There are stories behind every famous and well-known name, whether that name appears on a monument, a building, or a plaque of any kind. There’s a reason that those names are noteworthy. Sometimes this recognition is due to fame, contributions to society and the arts, notoriety, or sometimes a little bit of all those things combined.
As is the case with Dalton Trumbo, a Colorado native for whom the fountain area north of the University Memorial Center at the University of Colorado Boulder is named, the name Trumbo has varied associations, from Hollywood to multiple famous films to controversy and Communism.
Dalton Trumbo was born in 1905 in Montrose, Colorado. Growing up in Grand Junction, an experience which he would later use as inspiration for his novel Eclipse in 1935 (much to the chagrin of some Grand Junction natives), Trumbo was involved in the writing community at an early age, writing for the Grand Junction Daily Sentinel, a western Colorado newspaper, while in high school. Trumbo then attended the University of Colorado Boulder for two years in the early 1920s, writing for the Boulder Daily Camera and multiple campus publications.
Trumbo moved from Colorado to California and began his larger writing career in the 1930s for magazines and studios in Hollywood. Trumbo’s career in movies began in 1937, writing screenplays such as Kitty Foyle (starring Ginger Rogers in 1940) and Thirty Seconds Over Tokyo (1944), but he continued writing novels too. One of his early novels, Johnny Got His Gun (1939), an anti-war narrative inspired by a severely wounded Canadian soldier in World War I, would instigate some of the controversy surrounding his name in the years to come. Although he had become a very well-respected name in Hollywood, it wouldn’t be long before Trumbo’s name would not just be associated with his work, but also with his political views.
The rivalry between the United States and the Communist Soviet Union, with suspicions and tensions high throughout World War II and in its aftermath, reached a peak during the Cold War era beginning in the 1940s. From fears concerning espionage to overall Red Scare sentiments and a deep paranoia over Communism, the U.S. government made moves to out Communist sympathizers and uncover supposed Communist activities in the country. In 1945, the House Un-American Activities Committee (HUAC) became a standing committee with the intent of shining a light on subversive activities attached to Communism in areas of influence in the country. Hollywood was considered to be one such sector.
There were multiple reasons that Trumbo became a target of the HUAC, including his reception of letters from citizens throughout World War II with Nazi sympathies citing his work Johnny Got His Gun as inspiration (letters which Trumbo handed over to the FBI). Trumbo was also an actual member of the Communist Party, having aligned himself with their values as early as 1940 and officially joining the party in 1943. In 1947, when Trumbo was called with a large group of other Hollywood screenwriters, producers, and directors, to testify in front of the HUAC on suspicions of Communist ties and inserting undertones of Communist propaganda, whether they be subtle or overt, into their films, he became one of the famous Hollywood Ten who cited First Amendment rights and refused to give the committee any of the information they were looking for. Trumbo was sentenced and detained for nearly a year for contempt of Congress.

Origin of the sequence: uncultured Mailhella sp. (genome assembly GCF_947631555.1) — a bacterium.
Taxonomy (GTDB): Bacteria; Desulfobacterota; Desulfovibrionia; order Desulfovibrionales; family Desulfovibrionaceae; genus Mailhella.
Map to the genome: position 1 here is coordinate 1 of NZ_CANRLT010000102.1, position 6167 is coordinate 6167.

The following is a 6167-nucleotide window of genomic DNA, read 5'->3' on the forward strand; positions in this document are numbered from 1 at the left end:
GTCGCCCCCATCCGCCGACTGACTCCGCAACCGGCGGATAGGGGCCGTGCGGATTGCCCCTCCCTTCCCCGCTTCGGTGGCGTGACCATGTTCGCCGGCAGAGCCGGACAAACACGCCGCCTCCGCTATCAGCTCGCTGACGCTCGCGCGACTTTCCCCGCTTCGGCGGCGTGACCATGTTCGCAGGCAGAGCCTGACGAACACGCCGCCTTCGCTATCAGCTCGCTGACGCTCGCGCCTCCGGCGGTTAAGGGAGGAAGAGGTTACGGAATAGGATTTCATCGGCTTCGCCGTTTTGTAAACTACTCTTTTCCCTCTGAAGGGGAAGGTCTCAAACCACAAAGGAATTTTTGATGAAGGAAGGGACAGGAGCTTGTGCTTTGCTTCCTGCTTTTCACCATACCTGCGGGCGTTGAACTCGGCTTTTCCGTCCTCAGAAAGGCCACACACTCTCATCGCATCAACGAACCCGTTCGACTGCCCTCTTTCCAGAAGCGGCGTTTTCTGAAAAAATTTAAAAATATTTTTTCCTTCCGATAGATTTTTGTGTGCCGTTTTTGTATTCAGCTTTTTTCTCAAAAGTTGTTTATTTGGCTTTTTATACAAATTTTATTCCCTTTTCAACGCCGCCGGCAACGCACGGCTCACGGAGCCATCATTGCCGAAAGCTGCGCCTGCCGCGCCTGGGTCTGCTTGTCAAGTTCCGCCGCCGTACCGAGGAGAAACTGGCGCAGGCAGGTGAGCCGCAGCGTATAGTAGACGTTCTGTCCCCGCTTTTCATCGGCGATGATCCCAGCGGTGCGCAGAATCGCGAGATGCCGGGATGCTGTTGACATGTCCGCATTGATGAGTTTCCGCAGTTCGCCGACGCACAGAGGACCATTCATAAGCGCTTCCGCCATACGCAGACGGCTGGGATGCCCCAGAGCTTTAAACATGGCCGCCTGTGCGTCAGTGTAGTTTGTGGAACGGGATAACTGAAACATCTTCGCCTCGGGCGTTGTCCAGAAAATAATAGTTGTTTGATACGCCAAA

Being blacklisted by Hollywood meant that Trumbo was no longer allowed to work in the industry, officially at least. Like hundreds of other artists in Hollywood who were either blacklisted or boycotted against over the years at the height of the paranoia over Communism, including the likes of Charlie Chaplin and Orson Welles, Trumbo continued to work under pseudonyms in order to have his films made.
The stigma surrounding the blacklist began to weaken as the years went on, and Trumbo did begin to receive credit for his screenwriting work. Many point to an instance when Kirk Douglas, star of the 1960 film Spartacus, which Trumbo wrote the screenplay for while still blacklisted, announced that Trumbo was the screenwriter of the film, as a contributing factor to the end of the blacklist in Hollywood. Trumbo was also given credit for his work on Exodus (starring Paul Newman in 1960) and Roman Holiday (starring Gregory Peck and Audrey Hepburn in 1953), and he was recognized by the Academy in 1975 as the winner for the screenplay of The Brave One, a 1956 film, which he’d written under a pseudonym.
It was in the early 1990s that a group of students at the University of Colorado Boulder began a campaign to recognize Trumbo on campus and, with the help of some faculty and other notable names in Hollywood, such as Robert Redford, who spent time working as a janitor at The Sink on The Hill, the fountain area outside the University Memorial Center was named the Dalton Trumbo Fountain Court, recognizing him for standing for his principles even at great personal cost.
Trumbo’s life has been recounted theatrically multiple times since his death. From a Broadway play helmed by his own son, Christopher Trumbo, called Trumbo: Red, White, and Blacklisted, to a documentary-style film based on that play in 2007 called Trumbo. A movie of the same name, Trumbo, was released in November 2015, as a dramatization of Trumbo’s life. The film stars Bryan Cranston of Breaking Bad fame, who is nominated for the Best Actor Oscar at the Academy Awards airing on February 28th. The film can be seen at the Landmark Mayan Theatre in Denver.
Image Credit: Wikipedia